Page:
The straight line distance from Sans Souci to Fort Pillow is between three and four miles.  But, illustrating the remoteness of the site even today, the driving distance is over 100 miles.  Fort Pillow State Park includes a river overlook (red push pin), with a view back to Sans Souci.

View from Fort Pillow Overlook
The smokestack in the distant left is a steel mill at Osceola.  Sans Souci is just below that mill in this view.  As mentioned above, the river flows southeasterly - off to the left of this view.  But in 1862, the river turned northeast, across this view to the right.  It then turned sharply south around Craighead Point (out of view to the right) and then flowed west along the base of the Chickasaw Bluff.  The overlook is roughly a mile from the actual site of the Confederate batteries.  But the point is made in this view - the Confederate defenders had the advantage of elevation.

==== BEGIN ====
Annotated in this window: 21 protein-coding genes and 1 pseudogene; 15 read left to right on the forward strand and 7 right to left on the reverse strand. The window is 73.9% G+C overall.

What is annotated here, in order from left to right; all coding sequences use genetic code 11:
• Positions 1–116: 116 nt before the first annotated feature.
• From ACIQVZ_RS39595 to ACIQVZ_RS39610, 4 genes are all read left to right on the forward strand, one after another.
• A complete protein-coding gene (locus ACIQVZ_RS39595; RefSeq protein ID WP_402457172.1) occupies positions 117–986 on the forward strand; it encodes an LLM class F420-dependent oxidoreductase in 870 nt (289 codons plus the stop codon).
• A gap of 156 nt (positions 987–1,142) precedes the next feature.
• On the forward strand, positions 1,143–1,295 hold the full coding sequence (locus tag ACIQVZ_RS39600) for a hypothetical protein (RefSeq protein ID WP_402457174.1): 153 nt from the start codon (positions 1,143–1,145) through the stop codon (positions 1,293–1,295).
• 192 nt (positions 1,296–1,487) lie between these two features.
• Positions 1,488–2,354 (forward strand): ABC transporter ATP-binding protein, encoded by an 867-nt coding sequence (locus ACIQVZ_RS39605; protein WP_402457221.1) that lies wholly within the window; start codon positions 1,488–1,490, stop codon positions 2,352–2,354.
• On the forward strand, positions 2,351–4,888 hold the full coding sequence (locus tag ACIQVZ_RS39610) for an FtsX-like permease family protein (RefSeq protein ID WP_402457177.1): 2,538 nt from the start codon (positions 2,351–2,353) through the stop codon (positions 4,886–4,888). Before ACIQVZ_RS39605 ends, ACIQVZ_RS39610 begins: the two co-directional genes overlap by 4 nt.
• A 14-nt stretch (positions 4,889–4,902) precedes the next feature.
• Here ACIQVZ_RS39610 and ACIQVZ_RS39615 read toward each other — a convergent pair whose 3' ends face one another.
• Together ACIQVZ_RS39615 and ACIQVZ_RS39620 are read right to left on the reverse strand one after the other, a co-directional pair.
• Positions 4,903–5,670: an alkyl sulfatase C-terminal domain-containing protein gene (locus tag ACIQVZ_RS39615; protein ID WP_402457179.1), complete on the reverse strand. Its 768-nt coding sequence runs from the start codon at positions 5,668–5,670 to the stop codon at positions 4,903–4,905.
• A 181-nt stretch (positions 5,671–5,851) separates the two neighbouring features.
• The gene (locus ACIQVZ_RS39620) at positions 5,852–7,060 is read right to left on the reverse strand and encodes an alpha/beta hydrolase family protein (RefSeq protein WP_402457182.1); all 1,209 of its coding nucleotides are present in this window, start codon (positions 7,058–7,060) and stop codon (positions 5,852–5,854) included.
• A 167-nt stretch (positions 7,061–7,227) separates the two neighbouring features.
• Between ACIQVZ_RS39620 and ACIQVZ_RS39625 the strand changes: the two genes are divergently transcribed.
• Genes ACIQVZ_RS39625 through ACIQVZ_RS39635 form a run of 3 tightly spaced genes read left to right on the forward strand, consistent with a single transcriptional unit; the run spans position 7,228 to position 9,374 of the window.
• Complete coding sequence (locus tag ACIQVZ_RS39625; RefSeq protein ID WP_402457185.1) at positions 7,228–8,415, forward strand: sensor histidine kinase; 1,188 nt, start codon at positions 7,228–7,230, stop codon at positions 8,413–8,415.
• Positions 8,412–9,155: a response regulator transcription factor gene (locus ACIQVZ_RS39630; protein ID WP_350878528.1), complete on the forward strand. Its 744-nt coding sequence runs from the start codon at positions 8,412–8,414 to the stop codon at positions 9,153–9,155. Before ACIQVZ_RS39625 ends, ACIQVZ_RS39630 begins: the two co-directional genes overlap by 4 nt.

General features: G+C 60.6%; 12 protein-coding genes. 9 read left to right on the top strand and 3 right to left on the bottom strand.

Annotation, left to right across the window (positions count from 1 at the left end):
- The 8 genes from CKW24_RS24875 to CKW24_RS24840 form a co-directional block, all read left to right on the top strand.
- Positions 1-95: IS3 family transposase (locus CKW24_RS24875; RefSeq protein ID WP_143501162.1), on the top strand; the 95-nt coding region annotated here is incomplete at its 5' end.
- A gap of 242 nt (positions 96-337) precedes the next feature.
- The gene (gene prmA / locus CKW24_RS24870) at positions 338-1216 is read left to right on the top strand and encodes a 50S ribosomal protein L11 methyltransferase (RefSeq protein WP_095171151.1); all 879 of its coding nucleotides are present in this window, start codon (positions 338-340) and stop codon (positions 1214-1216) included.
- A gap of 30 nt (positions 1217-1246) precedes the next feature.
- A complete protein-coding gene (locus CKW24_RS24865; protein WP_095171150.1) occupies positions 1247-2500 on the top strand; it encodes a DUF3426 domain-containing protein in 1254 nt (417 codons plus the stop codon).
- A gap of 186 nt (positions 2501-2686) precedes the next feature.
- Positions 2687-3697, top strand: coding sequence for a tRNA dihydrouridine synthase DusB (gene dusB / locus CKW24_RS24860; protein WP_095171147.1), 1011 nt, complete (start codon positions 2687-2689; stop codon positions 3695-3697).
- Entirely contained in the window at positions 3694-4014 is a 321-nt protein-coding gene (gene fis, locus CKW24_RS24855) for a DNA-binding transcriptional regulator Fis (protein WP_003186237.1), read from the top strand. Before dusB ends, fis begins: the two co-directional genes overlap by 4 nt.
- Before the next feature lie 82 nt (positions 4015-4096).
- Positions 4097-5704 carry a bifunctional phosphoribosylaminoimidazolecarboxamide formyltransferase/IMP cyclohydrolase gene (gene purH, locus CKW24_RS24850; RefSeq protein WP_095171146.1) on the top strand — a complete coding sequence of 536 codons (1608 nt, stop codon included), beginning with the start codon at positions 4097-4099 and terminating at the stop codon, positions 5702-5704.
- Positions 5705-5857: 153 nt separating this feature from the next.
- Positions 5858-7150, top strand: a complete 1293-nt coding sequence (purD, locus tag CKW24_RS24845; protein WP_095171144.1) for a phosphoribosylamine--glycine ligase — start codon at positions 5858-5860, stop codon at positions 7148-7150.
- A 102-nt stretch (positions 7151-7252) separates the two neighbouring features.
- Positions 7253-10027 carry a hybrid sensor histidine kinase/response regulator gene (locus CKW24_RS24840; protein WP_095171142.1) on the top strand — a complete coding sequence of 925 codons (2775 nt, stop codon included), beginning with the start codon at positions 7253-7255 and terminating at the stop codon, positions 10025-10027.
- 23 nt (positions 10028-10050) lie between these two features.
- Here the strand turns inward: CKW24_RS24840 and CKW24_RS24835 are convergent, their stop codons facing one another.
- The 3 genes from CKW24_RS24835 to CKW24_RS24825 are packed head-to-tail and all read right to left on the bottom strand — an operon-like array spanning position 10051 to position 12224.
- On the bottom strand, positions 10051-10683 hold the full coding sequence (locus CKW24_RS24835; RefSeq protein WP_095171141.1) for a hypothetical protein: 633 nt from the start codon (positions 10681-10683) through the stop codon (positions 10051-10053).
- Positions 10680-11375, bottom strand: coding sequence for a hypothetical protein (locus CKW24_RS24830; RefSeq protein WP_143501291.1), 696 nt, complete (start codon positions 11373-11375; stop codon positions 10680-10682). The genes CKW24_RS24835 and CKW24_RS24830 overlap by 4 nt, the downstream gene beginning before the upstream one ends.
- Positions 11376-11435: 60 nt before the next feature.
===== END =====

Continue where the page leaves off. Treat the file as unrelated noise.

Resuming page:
Fort Pillow (green push pin) today is configured to optimize interpretation for the April 1864 battle.  As such, the works orient to the land side.

Interior of the Fort Pillow reconstruction

But the park visitor center/museum exhibits some artifacts from the 1862 fighting.

Mortar fragments at Fort Pillow
The bluffs on which the original Confederate batteries stood has collapsed in several places since the war.  Dense forest prevents a clear view of the old river channel from what remains. However miles of the Confederate outer works remain today.

Section of Confederate outer works

River channel shifts.  Collapsing bluffs.  It's Old Man River, not development, which has altered this battlefield.

Richmond Press Blasts Mallory on Capital Defenses.

Navy photo: The Richmond press and soon the Confederate Congress questioned Stephen Mallory’s competence as Navy secretary.

For all Navy Secretary Stephen Mallory's spending on ironclads, the Richmond press complained, “The enemy commands the water.”